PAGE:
Equality Bill [HL]

Part of the debate – in the House of Lords at 6:15 pm on 9th November 2005.

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Photo of Baroness Scotland of Asthal Baroness Scotland of Asthal Minister of State (Criminal Justice and Offender Management), Home Office, Minister of State (Home Office) (Criminal Justice and Offender Management) 6:15 pm, 9th November 2005

My Lords, I regret to say that I have to resist this amendment in the same way that we resisted it on Report. I said we would continue to consider the matter and we have looked into it with some care. On balance, we do not feel that it is right to reproduce the arrangements in the Race Relations Act 1976, to which the noble Lord referred.

The exception that is now provided for immigration at Clause 52 is relatively narrow in comparison with that which is provided in Section 19D of the Race Relations Act 1976. The exception to the Race Relations Act potentially affects a large number of nationalities and a great many people: it may apply wherever there are objective grounds for believing that it is reasonable to subject people of different nationalities to different treatment for the purposes of immigration control. Such treatment must be authorised by a Minister and those authorisations are reported on by the Independent Race Monitor. A dozen or so are in force. In this case, a relatively small number of authorisations may affect a great many individual cases spanning a large number of nationalities.

The situation in the case of the exception provided in Part 2 of this Bill is different. The discretion to discriminate on grounds of public good is likely to be exercised with regard to individuals rather than groups, and is unlikely to be an everyday occurrence. A remedy for failure to exercise this power correctly is available either through appeal—if the conditions for appeal are satisfied—or through judicial review.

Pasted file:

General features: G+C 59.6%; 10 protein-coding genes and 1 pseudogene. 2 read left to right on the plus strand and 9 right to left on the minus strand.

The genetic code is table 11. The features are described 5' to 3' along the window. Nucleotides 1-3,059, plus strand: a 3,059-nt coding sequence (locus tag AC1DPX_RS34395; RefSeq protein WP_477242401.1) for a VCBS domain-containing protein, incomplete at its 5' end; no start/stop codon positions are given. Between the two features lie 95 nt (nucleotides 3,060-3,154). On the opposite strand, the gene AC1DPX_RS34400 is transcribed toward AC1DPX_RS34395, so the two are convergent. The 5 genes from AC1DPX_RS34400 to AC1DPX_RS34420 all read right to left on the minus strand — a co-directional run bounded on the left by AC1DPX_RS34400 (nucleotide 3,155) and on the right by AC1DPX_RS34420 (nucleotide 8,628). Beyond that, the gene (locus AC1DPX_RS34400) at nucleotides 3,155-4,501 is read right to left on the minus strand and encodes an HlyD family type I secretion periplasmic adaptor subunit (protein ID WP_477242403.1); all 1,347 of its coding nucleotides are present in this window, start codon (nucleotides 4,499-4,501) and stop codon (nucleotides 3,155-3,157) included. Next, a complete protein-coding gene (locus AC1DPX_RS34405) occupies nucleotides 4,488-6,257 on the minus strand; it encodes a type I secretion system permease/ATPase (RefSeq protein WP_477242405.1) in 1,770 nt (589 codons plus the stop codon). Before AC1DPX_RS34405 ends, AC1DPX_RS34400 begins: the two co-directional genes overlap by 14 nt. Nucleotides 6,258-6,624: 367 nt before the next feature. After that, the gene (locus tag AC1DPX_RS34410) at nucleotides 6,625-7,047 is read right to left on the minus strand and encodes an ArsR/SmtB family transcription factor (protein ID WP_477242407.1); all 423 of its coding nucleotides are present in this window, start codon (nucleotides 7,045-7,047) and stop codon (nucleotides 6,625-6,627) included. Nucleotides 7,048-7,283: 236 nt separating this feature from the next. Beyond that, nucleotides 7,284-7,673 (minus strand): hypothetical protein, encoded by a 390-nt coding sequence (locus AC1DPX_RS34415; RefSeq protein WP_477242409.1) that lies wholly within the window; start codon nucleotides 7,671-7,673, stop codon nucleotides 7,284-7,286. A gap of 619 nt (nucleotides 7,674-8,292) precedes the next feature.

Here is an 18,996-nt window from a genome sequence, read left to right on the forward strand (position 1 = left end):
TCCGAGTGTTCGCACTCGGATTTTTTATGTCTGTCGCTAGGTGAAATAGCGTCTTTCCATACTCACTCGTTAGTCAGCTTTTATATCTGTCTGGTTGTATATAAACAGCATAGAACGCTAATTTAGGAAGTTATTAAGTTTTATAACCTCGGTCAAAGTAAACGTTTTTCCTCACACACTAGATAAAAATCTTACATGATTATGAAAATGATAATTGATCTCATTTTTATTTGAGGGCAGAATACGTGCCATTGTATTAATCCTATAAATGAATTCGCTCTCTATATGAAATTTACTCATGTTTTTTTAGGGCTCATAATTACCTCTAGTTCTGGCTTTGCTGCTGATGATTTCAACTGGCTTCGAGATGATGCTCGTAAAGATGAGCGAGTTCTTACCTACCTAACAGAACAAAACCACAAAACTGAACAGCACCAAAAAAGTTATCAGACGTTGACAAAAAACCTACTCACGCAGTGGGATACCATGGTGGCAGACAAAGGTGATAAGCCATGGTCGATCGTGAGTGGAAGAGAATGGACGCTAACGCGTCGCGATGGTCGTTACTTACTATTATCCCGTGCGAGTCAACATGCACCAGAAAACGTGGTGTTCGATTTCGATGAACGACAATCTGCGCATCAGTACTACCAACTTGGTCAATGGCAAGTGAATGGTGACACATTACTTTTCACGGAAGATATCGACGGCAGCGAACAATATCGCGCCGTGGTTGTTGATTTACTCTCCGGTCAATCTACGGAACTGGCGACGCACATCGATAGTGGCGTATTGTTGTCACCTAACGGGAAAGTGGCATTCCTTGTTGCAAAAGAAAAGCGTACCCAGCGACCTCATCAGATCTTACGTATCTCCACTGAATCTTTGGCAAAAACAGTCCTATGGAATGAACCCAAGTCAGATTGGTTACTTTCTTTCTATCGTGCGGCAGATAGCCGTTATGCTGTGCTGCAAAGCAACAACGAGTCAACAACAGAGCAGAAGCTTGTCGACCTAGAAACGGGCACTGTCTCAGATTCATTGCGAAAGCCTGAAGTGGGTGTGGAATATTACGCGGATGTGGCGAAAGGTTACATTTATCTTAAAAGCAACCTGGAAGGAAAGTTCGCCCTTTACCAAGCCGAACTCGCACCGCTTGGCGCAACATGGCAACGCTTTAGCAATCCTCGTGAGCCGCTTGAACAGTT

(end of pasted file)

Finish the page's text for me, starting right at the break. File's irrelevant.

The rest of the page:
To the extent that the exception allows a determination that a particular religion is not to be treated in the same way as other religions—because it encourages children to renounce contact with their families, for example—leading to a refusal to grant recognition for the purpose of admission as a religious worker, then it is in any case not analogous with the power to authorise discrimination in respect of nationality.

I know that the way in which this suggestion was proposed is that it would be a relatively easy thing to do, that it would not take much time and that it would be an add-on, which could be easily accommodated. That view was carefully explored with those primarily responsible for discharging this matter. The view that was taken, for the reasons that I have just given, was that it was neither possible nor appropriate for us to accept the proposal because it would be far too burdensome. For those reasons, and for those that I have already given, I must resist Amendment No. 29.